NXNE 2013: Tomorrow Never Knows, Producing Music in 2013
We are all guilty of downloading content online. It is just the way technology has developed from Napster to Limewire and now platforms like iTunes and Netflix are consistently changing the way that media is being obtained and shared. Technology has also allowed for people to create their own sounds and music in the comfort of there own home without ever stepping inside a fully loaded studio. Combined with the rise of Youtube, there is a new category of musicians called “YouTube Stars.” During the session Tomorrow Never Knows, Producing Music in 2013, we sat down with drummer of Black Eyed Peas, Keith Harris, producers Moe Berg, Michael Phillip Wojewoda, and Jon Drew to chat about the changing music industry and what that means for everyone.
One thing that every one agreed on, is that technology is not something to be feared. Technology has brought a new way of producing music in all aspects. It doesn’t cheapen the process, as some people would have thought, but in some sense, creates a seamless transition between processes from turning a song into an album to be sold to the masses. It has given new ways to improve the sounds of music by allowing sound engineers to use programs like Pro Tools to produce high quality music. Programs like Pro Tools has also gave way for musicians to create and produce their own music without having to join formally with a label or producer. One thing that should not be overlooked is that while technology has brought great improvement, the producers still appreciate the vintage uses of analog devices. There will always be new technology and new music trends, but like everything else, there is always the cycling of trends. Take artists like Bruno Mars and Olly Murs for example, both have amazing sounds but have also brought back flavours of older times making it popular once again.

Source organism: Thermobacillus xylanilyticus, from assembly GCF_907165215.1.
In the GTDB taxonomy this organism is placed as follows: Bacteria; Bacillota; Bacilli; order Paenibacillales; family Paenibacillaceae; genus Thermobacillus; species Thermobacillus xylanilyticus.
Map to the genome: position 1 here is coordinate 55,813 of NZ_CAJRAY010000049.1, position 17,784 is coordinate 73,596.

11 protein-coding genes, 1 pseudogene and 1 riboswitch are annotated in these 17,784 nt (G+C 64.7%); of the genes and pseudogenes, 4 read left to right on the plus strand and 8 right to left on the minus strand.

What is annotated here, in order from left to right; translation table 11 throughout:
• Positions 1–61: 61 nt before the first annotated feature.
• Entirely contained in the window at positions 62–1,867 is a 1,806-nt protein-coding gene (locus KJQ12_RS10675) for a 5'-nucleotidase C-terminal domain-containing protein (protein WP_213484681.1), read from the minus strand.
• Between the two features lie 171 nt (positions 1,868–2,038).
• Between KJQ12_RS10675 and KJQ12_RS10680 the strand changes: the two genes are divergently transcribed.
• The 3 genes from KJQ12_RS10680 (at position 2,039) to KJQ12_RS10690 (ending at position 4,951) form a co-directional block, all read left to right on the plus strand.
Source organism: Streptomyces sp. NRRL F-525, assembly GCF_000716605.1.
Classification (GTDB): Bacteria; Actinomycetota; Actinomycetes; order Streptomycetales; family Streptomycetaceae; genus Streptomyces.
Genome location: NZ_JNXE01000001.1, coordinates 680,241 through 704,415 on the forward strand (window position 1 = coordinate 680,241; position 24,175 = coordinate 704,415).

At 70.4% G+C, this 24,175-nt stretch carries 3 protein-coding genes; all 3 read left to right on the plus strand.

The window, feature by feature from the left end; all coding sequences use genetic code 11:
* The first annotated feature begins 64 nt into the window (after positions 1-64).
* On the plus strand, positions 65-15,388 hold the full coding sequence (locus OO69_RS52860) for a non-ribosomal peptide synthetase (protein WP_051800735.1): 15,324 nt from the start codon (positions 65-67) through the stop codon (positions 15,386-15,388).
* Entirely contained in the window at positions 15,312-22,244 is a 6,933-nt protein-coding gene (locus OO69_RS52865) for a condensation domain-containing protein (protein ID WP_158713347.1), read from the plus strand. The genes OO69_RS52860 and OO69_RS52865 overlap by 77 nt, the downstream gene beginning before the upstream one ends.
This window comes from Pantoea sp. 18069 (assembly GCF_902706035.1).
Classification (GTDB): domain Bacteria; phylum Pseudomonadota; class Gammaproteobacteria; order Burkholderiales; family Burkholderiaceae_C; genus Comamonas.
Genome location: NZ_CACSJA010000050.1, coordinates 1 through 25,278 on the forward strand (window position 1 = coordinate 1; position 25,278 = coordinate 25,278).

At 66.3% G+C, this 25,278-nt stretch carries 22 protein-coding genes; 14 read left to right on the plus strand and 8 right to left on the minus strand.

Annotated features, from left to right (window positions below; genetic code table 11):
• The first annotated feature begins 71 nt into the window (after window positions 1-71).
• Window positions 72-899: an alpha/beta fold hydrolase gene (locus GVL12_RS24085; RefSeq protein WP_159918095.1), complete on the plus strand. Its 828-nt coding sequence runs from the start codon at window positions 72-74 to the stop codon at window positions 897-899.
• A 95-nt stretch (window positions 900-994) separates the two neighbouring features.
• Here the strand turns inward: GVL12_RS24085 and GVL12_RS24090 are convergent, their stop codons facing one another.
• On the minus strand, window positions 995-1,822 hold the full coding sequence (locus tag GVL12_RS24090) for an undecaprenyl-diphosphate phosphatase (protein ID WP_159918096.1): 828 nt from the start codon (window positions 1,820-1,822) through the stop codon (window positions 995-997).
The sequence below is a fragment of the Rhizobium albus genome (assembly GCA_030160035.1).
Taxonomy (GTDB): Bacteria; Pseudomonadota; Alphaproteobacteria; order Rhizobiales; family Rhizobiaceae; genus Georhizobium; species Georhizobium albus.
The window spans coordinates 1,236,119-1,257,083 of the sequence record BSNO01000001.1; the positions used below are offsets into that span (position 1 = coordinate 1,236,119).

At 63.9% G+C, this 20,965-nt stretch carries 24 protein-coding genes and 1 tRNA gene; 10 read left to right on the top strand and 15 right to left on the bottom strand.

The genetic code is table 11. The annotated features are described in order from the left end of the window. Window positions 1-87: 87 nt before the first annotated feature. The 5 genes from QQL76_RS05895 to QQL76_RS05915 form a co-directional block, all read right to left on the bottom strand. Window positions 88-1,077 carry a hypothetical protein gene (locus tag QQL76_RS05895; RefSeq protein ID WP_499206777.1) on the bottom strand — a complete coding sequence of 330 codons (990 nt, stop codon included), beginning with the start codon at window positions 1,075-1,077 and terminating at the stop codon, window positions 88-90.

Acoustics is another topic covered. With the digital age and everything becoming electronic, does it mean that acoustic sounds and instruments will soon be forgotten? Definitely not. All musicians start off their music career as a child playing the piano or guitar (and other instruments) learning the basics before progressing into something more advanced as an electrical instruments. What amazed me was the fact that even with all this new technology and bells and whistle additions to musical instruments, at the core of it all, acoustic sounds and instruments are still center to music. There is something about playing music with basic sounds that everyone loves. It is knowing that an artist can actually sing, can actually play an instrument that make music so captivating and enjoyable.
Even though musicians are able to produce music independently and that the public can download music (though they really should look to support the artists they love) the producers are still invaluable to artists and labels. Most people overlook the role of the producer, but a producer is someone who makes the artist even better. During the panel, the producers said that a producer to an artist is like an editor to a writer. The writer can write, and have brilliant ideas, but the editor is the one who makes it better and presents the complete final package. It is similar in the world of music. Producers produce and are part of the music producing process, but they bring a lot more than people realize. They bring the funds, they bring the expertise, and most importantly, they are an artists advocate and connection to the right channels. The producers are the people who support the artist, connecting them with labels to make them successful. Without them, the artists that we all love would not be where they are today.
This interactive session had taught me that technology is blurring the lines between what it possible and not possible in the process of creating music. But there are still integral parts of the process like the producers who really separate a good musician from a great musician.